Orchestra Roster and Program Notes
for January 20, 2002 Musica Bella Concert

Concert No. 1

Conductor: Phillip Gaskill

Sunday, January 20, 2002
Our Lady of Good Counsel Church
OUR DEBUT CONCERTS, PART 1
Bach: Brandenburg Concerto No. 1, BWV 1046
Rachel Varga, violin; Alexander Lesokhin, oboe
Bach: Double Violin Concerto, BWV 1043
Linda Chang Kim and Rachel Varga, violins
Bach: Brandenburg Concerto No. 6, BWV 1051
Jeffrey Parry and Julia Lin, violas
Bach: Brandenburg Concerto No. 2, BWV 1047
Dave Ballou, trumpet; Suzanne Gilchrest, flute; Alexander Lesokhin, oboe; Uli Speth, violin

Click on a musician’s name to see his/her bio and photo.

Brandenburg Concerto No. 1
Violin Solo
    Rachel Varga
First Violin
    Uli Speth, concertmaster
    Linda Chang Kim
Second Violin
    Yolanda Wu, principal
    Jean Park
Viola
    Jeffrey Parry, principal
    Julia Lin
Violoncello
    Anahit Harutyunyan-Gaskill, principal
    James Mark Pedersen
Contrabass
    Bill Nealon
Oboe
    Alexander Lesokhin, solo
    Ada Muellner
    David Greenwald
Bassoon
    Phil Fedora
Horn
    Theresa MacDonnell, principal
    Michael Ishii
Cembalo
    Francois Nezwazky

Double Violin Concerto
Violin Soloists
    Linda Chang Kim, first solo part
    Rachel Varga, second solo part
First Violin
    Uli Speth, concertmaster
    Yolanda Wu
Second Violin
    Jean Park, principal
    Bob Levine, snowed in on Staten Island
Viola
    Jeffrey Parry, principal
    Julia Lin
Violoncello
    Anahit Harutyunyan-Gaskill, principal
    James Mark Pedersen
Contrabass
    Bill Nealon
Cembalo
    Francois Nezwazky

Brandenburg Concerto No. 6
Viola
    Jeffrey Parry, principal
    Julia Lin
Violoncello
    James Mark Pedersen
Bass Viola da Gamba (played on muted violoncello)
    Anahit Harutyunyan-Gaskill, principal
    Phillip Gaskill
Contrabass
    Bill Nealon
Cembalo
    Francois Nezwazky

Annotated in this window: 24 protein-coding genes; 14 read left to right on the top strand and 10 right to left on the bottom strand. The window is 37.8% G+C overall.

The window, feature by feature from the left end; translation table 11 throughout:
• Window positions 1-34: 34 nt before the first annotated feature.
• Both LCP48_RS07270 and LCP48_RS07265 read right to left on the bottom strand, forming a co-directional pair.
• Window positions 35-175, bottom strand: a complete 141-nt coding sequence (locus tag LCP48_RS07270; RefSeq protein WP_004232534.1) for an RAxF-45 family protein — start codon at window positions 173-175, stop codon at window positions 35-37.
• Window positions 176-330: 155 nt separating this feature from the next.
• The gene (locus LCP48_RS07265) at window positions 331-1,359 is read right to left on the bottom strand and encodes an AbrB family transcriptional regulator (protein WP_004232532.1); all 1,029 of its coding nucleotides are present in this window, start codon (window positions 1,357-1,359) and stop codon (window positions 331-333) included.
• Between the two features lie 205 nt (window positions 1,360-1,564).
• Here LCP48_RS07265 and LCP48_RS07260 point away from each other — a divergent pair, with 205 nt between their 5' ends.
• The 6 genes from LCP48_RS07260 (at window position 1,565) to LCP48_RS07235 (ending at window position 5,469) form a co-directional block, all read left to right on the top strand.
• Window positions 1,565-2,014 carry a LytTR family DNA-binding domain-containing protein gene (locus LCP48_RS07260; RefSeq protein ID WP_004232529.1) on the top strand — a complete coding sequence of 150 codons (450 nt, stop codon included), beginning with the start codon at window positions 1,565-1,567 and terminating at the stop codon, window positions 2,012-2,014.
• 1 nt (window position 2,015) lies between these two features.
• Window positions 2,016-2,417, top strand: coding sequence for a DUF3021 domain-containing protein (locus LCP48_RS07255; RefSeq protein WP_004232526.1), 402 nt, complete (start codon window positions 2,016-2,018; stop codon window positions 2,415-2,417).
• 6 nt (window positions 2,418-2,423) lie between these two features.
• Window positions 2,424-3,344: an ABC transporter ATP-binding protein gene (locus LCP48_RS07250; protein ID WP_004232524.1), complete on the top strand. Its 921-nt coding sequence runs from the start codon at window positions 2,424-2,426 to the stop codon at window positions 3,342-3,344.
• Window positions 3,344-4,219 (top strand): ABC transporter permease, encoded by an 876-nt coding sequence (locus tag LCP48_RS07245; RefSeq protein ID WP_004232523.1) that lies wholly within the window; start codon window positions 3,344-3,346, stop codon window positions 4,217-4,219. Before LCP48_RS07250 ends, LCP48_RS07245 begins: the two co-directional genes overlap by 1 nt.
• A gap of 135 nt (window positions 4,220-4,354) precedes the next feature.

Brandenburg Concerto No. 2
Soloists
    Uli Speth, violin
    Suzanne Gilchrest, flute
    Alexander Lesokhin, oboe
    Dave Ballou, piccolo trumpet
First Violin
    Rachel Varga, concertmaster
    Linda Chang Kim
Second Violin
    Yolanda Wu, principal
    Jean Park
Viola
    Jeffrey Parry, principal
    Julia Lin
Violoncello
    Anahit Harutyunyan-Gaskill, principal
    James Mark Pedersen
Contrabass
    Bill Nealon
Cembalo
    Francois Nezwazky

PROGRAM NOTES
J.S. Bach (1685-1750) wrote the Brandenburg Concertos in Cöthen between about 1718 and 1720, when he would have been 33 to 35 years old; he was employed in Cöthen as the Kapellmeister of Prince Leopold’s court. Bach didn’t name the pieces “Brandenburg Concertos” himself; his title was “Concertos with several instruments”; but he did dedicate them to the Margrave of Brandenburg, whence they draw their popular name.

Four of the six are in the classical three-movement concerto form (fast-slow-fast) that was gaining acceptance at that time (in fact, Vivaldi is credited with perfecting it), as opposed to the older four-movement scheme. The exceptions to this are Concerto No. 1, which has an additional dance-suite mega-movement (a menuet with three trios) tacked on at the end; and No. 3, for which he didn’t write a middle movement, but only two chords (our performance employs one of the two historically authentic alternatives: a brief violin cadenza — the other being inserting an entire movement, in the right key, of course, from some other piece). You’ll still hear the two chords at the end of the violin cadenza.

Bach didn’t write specific harpsichord parts for any of these concertos — except for No. 5, which he wrote for himself to play. It’s interesting that, as his own orchestra at Cöthen had only one string player per part, and he normally was the violist in that group, he wrote only one violin part (instead of the usual two) for this concerto, since the second violin player had to play viola while Bach was playing the harpsichord part.

The Double Violin Concerto was also written in Cöthen, sometime between 1717 and 1723; it is notable for its intricate interplay between the two solo parts.

If we don’t know exactly when Bach wrote each Brandenburg concerto, we know a good deal less about when Antonio Vivaldi wrote his Double Cello Concerto — or much of his other music either, for that matter. In fact, we’re not even totally sure when he was born: 1675 and 1678 are the dates one sees. He died in 1741, having written, in addition to a vast amount of other music, about 550 concertos for different instruments and combinations thereof, although this is the only double cello concerto that survives. It was very likely written while he was employed at the Ospedale della Pietà with its famous girls’ orchestra, 1703-17 and 1735-38, but more information than that is difficult to come by, especially since he didn’t have it published, which would at least have told us the latest date it could have been composed.